Since 1992, HSK (汉语水平考试 Hànyǔ Shuǐpíng Kǎoshì, translated as the Chinese Proficiency Test) is the official standardized test for Mandarin — and it’s about to get its second big overhaul.
The first revamp of HSK:
From 1992, HSK had 11 levels. The levels were then simplified in 2010 and some contents removed, such as scientific terminology, sayings, and outdated words such as phonebooths. A total of 4189 words were purged, and 349 added.
HSK levels now:
Now there’s HSK1 to HSK6 which ranges from Beginner (1&2) to Elementary (3) to Intermediate (4) to Advanced (5&6). In total there are around 5000 words to know.
At GoEast we commonly use the HSK system for our classes — because even if you just want to get conversational and don’t care about testing your Mandarin, the HSK structure works extremely well. It’s friendly to beginning students, and many characters you learn return in later levels as compound words. In HSK1 you may learn 谢谢Xièxiè (Thank you)，in HSK3 觉得Juédé (Think), in HSK4 感谢Gǎnxiè (Thank) and 感觉(Gǎnjué). It’s also extremely popular, so there are lots of resources available — such as vocab lists specific per HSK level. Search ‘HSK3 vocab list’ on YouTube and you’ll find several people reciting.
Unlike the 2010 change, this is not a big purge, although we expect some outdated words to be swapped for newer ones (looking at you, fax: 传真Chuánzhēn).
The biggest change is 3 new levels: HSK7 to HSK9. These are meant to be a better gauge for students who major in Chinese language and literature or sinologists. The student will only need to take one exam for this range, and based on the score a certificate of HSK7, HSK8 or HSK9 will be given. Besides the original requirements of abilities of listening, reading and writing, the ability of translation will also be tested.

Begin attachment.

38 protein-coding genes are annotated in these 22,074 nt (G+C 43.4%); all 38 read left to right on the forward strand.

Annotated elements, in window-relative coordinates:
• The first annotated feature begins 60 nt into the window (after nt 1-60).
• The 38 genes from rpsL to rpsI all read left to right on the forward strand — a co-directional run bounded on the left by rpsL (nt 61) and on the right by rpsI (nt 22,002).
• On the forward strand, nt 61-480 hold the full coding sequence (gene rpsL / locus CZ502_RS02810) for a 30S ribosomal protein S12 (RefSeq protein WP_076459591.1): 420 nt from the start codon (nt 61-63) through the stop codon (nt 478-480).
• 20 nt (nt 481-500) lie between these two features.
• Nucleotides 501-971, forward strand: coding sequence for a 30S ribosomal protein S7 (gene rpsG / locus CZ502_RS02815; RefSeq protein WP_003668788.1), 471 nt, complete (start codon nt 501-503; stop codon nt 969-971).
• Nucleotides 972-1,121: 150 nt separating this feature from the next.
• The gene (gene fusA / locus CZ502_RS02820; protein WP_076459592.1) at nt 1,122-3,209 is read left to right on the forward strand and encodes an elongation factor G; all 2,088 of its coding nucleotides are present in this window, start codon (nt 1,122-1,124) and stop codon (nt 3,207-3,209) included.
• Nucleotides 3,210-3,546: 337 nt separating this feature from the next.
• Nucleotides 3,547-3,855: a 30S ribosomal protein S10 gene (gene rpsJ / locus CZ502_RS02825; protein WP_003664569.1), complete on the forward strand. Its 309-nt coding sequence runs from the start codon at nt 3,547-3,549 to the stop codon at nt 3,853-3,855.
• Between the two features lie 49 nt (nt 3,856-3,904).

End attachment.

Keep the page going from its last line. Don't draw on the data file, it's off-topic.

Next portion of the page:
More details are expected later this year, and exams will probably be available in the first half of 2021.
What it means for your Chinese learning:
The current 6 levels will probably remain mostly the same, bar the updated vocab. The first updated textbooks will probably come from Beijing Language and Culture University Press (the ones we also use) — but you can probably keep using your current textbooks. Any new vocabulary required for tests will be added by your GoEast teacher. Our online courses will of course also be updated.
The biggest difference is that to “100% complete” HSK, you’ll probably have to learn well over 10,000 words instead of 5,000. And it may let you down a bit, that if you’re an HSK4 student, you’re now at 4/9 completion instead of 4/6.
But don’t let it dampen your motivation: The additional HSK levels are an academic reality, while your conversational level stays the same. Most Chinese people do not even reach this level! The words you can speak are the words you can speak, the conversations you can make, to use it for the people you can meet all around the world.
Do you aim at achieving HSK9?
Any questions or concerns, let us know!